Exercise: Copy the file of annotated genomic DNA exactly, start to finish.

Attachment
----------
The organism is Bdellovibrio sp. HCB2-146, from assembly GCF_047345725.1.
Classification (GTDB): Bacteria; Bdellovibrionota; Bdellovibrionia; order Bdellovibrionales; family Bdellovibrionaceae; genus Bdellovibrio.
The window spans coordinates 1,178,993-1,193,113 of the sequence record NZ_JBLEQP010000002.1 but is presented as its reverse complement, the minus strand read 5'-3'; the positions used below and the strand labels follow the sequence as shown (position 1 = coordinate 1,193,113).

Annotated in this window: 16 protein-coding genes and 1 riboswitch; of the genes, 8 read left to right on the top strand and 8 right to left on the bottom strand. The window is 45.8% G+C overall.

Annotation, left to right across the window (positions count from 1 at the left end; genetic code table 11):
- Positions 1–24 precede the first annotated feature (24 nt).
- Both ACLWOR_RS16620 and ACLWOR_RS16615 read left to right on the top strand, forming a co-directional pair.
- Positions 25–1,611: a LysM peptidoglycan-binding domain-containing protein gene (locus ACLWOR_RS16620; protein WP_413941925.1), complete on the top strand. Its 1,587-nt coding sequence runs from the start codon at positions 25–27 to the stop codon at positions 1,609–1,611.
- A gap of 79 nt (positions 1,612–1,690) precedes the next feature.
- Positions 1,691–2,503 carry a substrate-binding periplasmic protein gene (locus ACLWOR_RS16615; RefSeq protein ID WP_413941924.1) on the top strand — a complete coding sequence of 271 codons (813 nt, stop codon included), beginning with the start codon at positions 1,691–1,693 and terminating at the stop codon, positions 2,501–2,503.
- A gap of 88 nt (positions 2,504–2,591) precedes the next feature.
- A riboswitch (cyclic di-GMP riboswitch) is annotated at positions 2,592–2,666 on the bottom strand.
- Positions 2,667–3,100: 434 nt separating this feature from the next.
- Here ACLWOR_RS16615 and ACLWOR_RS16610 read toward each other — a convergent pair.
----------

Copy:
The organism is Bdellovibrio sp. HCB2-146, from assembly GCF_047345725.1.
Classification (GTDB): Bacteria; Bdellovibrionota; Bdellovibrionia; order Bdellovibrionales; family Bdellovibrionaceae; genus Bdellovibrio.
The window spans coordinates 1,178,993-1,193,113 of the sequence record NZ_JBLEQP010000002.1 but is presented as its reverse complement, the minus strand read 5'-3'; the positions used below and the strand labels follow the sequence as shown (position 1 = coordinate 1,193,113).

Annotated in this window: 16 protein-coding genes and 1 riboswitch; of the genes, 8 read left to right on the top strand and 8 right to left on the bottom strand. The window is 45.8% G+C overall.

Annotation, left to right across the window (positions count from 1 at the left end; genetic code table 11):
- Positions 1–24 precede the first annotated feature (24 nt).
- Both ACLWOR_RS16620 and ACLWOR_RS16615 read left to right on the top strand, forming a co-directional pair.
- Positions 25–1,611: a LysM peptidoglycan-binding domain-containing protein gene (locus ACLWOR_RS16620; protein WP_413941925.1), complete on the top strand. Its 1,587-nt coding sequence runs from the start codon at positions 25–27 to the stop codon at positions 1,609–1,611.
- A gap of 79 nt (positions 1,612–1,690) precedes the next feature.
- Positions 1,691–2,503 carry a substrate-binding periplasmic protein gene (locus ACLWOR_RS16615; RefSeq protein ID WP_413941924.1) on the top strand — a complete coding sequence of 271 codons (813 nt, stop codon included), beginning with the start codon at positions 1,691–1,693 and terminating at the stop codon, positions 2,501–2,503.
- A gap of 88 nt (positions 2,504–2,591) precedes the next feature.
- A riboswitch (cyclic di-GMP riboswitch) is annotated at positions 2,592–2,666 on the bottom strand.
- Positions 2,667–3,100: 434 nt separating this feature from the next.
- Here ACLWOR_RS16615 and ACLWOR_RS16610 read toward each other — a convergent pair.